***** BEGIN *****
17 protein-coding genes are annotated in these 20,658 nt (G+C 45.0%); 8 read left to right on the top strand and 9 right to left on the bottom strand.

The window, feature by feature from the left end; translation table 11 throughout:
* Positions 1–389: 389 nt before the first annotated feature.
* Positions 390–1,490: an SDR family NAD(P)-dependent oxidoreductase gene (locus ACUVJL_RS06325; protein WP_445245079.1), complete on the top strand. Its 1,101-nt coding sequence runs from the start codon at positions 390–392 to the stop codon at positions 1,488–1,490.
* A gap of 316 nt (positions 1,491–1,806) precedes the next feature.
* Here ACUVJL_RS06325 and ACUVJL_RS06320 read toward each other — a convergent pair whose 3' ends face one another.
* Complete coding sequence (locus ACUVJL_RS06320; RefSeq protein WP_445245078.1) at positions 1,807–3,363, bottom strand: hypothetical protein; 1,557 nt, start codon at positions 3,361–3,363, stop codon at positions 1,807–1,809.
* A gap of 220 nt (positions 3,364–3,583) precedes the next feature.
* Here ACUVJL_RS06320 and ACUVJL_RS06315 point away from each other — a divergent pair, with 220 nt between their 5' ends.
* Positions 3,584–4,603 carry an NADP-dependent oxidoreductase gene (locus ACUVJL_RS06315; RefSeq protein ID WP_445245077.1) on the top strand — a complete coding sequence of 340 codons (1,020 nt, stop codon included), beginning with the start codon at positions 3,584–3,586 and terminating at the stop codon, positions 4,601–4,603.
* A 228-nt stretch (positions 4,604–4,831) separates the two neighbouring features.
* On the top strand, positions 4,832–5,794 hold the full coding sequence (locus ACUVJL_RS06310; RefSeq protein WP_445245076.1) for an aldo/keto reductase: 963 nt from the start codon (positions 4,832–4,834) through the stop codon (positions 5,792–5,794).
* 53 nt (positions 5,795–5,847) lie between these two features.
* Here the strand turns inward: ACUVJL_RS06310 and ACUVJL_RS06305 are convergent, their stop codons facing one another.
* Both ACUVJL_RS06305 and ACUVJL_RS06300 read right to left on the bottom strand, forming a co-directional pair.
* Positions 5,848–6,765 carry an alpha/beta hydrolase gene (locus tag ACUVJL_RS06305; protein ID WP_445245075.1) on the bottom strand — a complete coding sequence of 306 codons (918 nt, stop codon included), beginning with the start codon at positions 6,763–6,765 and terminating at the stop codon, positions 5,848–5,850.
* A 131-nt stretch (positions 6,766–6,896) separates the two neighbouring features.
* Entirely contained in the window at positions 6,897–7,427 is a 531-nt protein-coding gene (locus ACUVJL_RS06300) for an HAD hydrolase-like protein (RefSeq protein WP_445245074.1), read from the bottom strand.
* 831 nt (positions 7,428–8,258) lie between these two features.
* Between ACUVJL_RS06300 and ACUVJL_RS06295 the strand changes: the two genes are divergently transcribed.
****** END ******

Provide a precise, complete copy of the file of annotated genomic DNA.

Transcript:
17 protein-coding genes are annotated in these 20,658 nt (G+C 45.0%); 8 read left to right on the top strand and 9 right to left on the bottom strand.

The window, feature by feature from the left end; translation table 11 throughout:
* Positions 1–389: 389 nt before the first annotated feature.
* Positions 390–1,490: an SDR family NAD(P)-dependent oxidoreductase gene (locus ACUVJL_RS06325; protein WP_445245079.1), complete on the top strand. Its 1,101-nt coding sequence runs from the start codon at positions 390–392 to the stop codon at positions 1,488–1,490.
* A gap of 316 nt (positions 1,491–1,806) precedes the next feature.
* Here ACUVJL_RS06325 and ACUVJL_RS06320 read toward each other — a convergent pair whose 3' ends face one another.
* Complete coding sequence (locus ACUVJL_RS06320; RefSeq protein WP_445245078.1) at positions 1,807–3,363, bottom strand: hypothetical protein; 1,557 nt, start codon at positions 3,361–3,363, stop codon at positions 1,807–1,809.
* A gap of 220 nt (positions 3,364–3,583) precedes the next feature.
* Here ACUVJL_RS06320 and ACUVJL_RS06315 point away from each other — a divergent pair, with 220 nt between their 5' ends.
* Positions 3,584–4,603 carry an NADP-dependent oxidoreductase gene (locus ACUVJL_RS06315; RefSeq protein ID WP_445245077.1) on the top strand — a complete coding sequence of 340 codons (1,020 nt, stop codon included), beginning with the start codon at positions 3,584–3,586 and terminating at the stop codon, positions 4,601–4,603.
* A 228-nt stretch (positions 4,604–4,831) separates the two neighbouring features.
* On the top strand, positions 4,832–5,794 hold the full coding sequence (locus ACUVJL_RS06310; RefSeq protein WP_445245076.1) for an aldo/keto reductase: 963 nt from the start codon (positions 4,832–4,834) through the stop codon (positions 5,792–5,794).
* 53 nt (positions 5,795–5,847) lie between these two features.
* Here the strand turns inward: ACUVJL_RS06310 and ACUVJL_RS06305 are convergent, their stop codons facing one another.
* Both ACUVJL_RS06305 and ACUVJL_RS06300 read right to left on the bottom strand, forming a co-directional pair.
* Positions 5,848–6,765 carry an alpha/beta hydrolase gene (locus tag ACUVJL_RS06305; protein ID WP_445245075.1) on the bottom strand — a complete coding sequence of 306 codons (918 nt, stop codon included), beginning with the start codon at positions 6,763–6,765 and terminating at the stop codon, positions 5,848–5,850.
* A 131-nt stretch (positions 6,766–6,896) separates the two neighbouring features.
* Entirely contained in the window at positions 6,897–7,427 is a 531-nt protein-coding gene (locus ACUVJL_RS06300) for an HAD hydrolase-like protein (RefSeq protein WP_445245074.1), read from the bottom strand.
* 831 nt (positions 7,428–8,258) lie between these two features.
* Between ACUVJL_RS06300 and ACUVJL_RS06295 the strand changes: the two genes are divergently transcribed.